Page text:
Reactions of Brit expats in France to Brexit threat

Published:  1 Dec at 6 PM
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All 150,000 British expatriates living in France will ultimately be affected by Brexit, but the community as a whole is reacting in three specific ways.

Rather than taking the same stance over the Brexit threat to their lives, the UK expat community across the channel has divided into three very different sectors – those actively campaigning, those who are increasingly beset by worry and those who simply ‘keep calm and carry on’. The sectors themselves have split in to a total of six separate sets of reactions to the life-changing negotiations battle going on right now.

The oddest of the sub-groups contains Britons who actually voted ‘Leave’ as they were unhappy with the EU but happy to stay in France. The reality of Brexit still doesn’t seem to have dawned in them in spite of endless media coverage of the consequences of losing EU citizenship. The second ‘keep calm and carry on’ group seem to be rediscovering the British spirit evident during WWII, insisting the entire mess is a storm in a tea-cup and looking forward to saying ‘I told you so’ if it all sorts itself out in the end.

'Frexpats' who’re using their energy to grapple with the bureaucratic requirements of French nationality are the third sub-group, with their defection less about securing their rights than about the fact they feel they have more in common with French nationals than they do with their own. The Worriers are mostly Brit retirees on UK state pensions, and are genuinely scared about the prospect of being thrown out of France and forced to return to post-Brexit Britain. British government reassurances don’t console them, especially as they’re already suffering from the plunging pound’s effect on the meagre week pensions.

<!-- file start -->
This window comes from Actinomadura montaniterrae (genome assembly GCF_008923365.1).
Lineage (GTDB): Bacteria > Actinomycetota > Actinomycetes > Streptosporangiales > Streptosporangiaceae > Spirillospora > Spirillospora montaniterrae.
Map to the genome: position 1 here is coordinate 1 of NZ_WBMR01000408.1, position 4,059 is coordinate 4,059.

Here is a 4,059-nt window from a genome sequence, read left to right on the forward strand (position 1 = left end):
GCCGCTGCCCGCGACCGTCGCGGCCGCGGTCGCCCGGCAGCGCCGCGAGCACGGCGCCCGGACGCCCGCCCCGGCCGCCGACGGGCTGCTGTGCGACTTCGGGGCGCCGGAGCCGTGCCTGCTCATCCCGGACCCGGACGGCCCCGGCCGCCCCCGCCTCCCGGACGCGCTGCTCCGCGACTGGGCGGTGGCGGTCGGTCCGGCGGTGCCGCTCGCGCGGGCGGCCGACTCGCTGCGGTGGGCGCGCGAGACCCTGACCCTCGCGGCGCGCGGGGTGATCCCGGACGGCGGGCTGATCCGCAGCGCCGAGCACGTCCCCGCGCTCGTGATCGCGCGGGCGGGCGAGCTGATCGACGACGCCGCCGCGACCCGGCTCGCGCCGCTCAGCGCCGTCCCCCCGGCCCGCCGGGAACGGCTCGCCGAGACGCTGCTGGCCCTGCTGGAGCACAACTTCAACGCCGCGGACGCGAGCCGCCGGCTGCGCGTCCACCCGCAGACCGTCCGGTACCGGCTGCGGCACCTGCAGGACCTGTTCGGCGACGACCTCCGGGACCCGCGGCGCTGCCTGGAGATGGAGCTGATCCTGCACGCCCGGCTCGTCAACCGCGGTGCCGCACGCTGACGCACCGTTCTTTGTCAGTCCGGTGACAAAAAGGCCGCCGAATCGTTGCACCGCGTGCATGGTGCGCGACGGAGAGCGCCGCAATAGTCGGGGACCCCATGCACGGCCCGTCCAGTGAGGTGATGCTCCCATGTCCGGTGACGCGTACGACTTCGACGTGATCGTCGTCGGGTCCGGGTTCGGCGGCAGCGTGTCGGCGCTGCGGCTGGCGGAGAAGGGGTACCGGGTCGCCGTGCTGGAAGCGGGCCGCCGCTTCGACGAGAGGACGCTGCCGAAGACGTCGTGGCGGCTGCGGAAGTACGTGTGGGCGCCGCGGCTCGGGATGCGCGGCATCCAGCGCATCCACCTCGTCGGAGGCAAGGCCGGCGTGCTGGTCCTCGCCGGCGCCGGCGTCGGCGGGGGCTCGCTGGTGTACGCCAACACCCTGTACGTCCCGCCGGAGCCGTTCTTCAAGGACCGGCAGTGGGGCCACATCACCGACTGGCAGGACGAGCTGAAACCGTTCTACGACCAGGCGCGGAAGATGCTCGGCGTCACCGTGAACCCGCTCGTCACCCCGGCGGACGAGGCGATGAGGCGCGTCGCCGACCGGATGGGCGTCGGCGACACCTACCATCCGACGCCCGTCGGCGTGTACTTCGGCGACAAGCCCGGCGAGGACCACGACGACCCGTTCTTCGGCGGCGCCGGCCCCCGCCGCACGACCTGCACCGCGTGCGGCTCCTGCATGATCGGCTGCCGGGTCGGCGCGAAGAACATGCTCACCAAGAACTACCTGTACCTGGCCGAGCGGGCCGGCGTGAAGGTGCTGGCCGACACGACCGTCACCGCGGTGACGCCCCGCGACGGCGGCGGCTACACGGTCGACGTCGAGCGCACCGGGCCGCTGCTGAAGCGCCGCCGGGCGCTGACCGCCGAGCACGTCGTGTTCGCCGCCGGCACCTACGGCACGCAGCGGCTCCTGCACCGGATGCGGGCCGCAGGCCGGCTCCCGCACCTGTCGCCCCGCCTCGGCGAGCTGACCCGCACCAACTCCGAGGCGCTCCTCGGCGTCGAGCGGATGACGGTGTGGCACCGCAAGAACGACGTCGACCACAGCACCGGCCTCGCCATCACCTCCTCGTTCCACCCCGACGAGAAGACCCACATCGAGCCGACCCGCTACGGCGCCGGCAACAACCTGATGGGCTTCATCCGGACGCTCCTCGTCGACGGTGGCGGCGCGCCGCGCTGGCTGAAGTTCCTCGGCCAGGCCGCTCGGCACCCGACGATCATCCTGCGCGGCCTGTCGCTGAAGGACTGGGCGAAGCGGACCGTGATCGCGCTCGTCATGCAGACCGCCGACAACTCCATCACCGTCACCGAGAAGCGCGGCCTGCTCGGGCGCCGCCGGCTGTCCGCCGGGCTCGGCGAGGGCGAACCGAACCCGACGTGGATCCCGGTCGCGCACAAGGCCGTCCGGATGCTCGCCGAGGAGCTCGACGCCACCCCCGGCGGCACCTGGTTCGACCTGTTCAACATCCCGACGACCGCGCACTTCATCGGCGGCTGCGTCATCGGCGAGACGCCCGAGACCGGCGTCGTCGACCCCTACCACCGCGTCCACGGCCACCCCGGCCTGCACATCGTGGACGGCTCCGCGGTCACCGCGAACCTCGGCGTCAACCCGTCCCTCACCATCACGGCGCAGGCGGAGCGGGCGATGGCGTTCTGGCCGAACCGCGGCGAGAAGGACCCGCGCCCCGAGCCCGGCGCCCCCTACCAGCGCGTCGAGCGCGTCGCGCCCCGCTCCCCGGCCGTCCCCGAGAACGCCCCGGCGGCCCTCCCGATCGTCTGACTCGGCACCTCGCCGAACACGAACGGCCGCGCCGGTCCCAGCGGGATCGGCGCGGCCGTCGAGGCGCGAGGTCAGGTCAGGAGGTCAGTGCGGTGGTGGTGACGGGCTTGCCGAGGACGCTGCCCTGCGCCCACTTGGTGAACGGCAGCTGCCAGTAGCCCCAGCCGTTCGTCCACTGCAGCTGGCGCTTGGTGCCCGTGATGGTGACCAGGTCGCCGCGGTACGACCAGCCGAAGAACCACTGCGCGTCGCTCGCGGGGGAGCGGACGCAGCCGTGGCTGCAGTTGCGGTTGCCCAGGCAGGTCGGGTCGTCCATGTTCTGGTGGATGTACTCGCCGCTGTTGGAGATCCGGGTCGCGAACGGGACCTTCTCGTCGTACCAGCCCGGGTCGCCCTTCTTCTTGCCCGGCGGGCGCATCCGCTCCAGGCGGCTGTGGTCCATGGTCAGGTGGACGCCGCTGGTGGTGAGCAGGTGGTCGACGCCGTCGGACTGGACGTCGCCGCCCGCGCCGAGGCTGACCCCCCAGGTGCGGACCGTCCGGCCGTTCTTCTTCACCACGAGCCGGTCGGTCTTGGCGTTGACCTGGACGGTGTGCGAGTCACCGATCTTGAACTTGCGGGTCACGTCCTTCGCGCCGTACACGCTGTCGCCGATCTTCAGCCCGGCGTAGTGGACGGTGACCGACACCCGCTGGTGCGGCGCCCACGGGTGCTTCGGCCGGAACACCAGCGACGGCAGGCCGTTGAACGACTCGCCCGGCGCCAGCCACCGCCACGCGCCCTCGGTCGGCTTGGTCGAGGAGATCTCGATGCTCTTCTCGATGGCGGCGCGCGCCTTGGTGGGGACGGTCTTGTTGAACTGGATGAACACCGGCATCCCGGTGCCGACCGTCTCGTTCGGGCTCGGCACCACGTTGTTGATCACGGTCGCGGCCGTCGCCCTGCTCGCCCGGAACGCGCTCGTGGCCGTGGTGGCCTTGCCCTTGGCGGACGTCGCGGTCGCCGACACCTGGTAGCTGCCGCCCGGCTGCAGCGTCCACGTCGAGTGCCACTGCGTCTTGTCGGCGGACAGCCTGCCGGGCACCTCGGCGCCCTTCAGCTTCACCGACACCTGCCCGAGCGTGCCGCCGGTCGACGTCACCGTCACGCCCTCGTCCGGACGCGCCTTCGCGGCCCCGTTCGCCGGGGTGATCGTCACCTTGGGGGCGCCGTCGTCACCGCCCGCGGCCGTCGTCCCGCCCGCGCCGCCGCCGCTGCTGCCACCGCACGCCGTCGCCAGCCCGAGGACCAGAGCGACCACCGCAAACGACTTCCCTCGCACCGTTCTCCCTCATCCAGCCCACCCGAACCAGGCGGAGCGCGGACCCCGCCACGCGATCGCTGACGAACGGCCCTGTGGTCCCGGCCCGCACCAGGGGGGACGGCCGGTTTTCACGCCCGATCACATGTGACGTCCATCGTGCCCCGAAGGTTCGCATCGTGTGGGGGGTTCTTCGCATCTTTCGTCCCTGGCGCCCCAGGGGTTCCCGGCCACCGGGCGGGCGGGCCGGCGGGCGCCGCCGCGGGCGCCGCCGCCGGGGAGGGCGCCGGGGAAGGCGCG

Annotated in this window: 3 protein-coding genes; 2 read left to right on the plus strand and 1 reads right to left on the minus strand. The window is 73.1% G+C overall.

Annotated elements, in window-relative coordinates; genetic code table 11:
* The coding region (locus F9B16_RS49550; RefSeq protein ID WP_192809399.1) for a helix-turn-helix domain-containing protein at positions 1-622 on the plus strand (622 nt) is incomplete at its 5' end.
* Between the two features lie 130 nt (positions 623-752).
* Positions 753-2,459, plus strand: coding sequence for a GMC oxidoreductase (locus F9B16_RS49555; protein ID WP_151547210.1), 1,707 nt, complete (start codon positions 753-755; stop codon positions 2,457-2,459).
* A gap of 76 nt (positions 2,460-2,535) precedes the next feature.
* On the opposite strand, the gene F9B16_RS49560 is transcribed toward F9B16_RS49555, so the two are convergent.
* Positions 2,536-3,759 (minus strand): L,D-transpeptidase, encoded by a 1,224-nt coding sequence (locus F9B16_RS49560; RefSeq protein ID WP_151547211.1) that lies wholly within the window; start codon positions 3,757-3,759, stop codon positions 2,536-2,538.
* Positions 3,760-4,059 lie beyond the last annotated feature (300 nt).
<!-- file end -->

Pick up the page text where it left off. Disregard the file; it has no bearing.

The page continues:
A small number of expats compose the Bremainer activist sub-group, all of whom are promoting British in Europe and Bremain in Spain as well as leading existing groups including British in France. They’re working hard to ensure British expat rights aren’t totally ignored by the rich and powerful, and appear in Brussels to visit EU negotiations and in Westminster in front of parliamentary committees. Several are concentrating on the thorny subject of healthcare for the aged and infirm.

Adjuncts to the activists in the last sub-sector are the Bremainer campaigners. It’s a large group, possibly of thousands, who’re insisting on having their voices heard. They’re very active on social media, sign endless petitions, support the activist group and even return to the UK to take part in demonstrations. The majority are still bitter about the referendum and its result, believing UK voters were lied to and deceived. Many were not able to vote from France due to the hated 15-year disenfranchisement rule.
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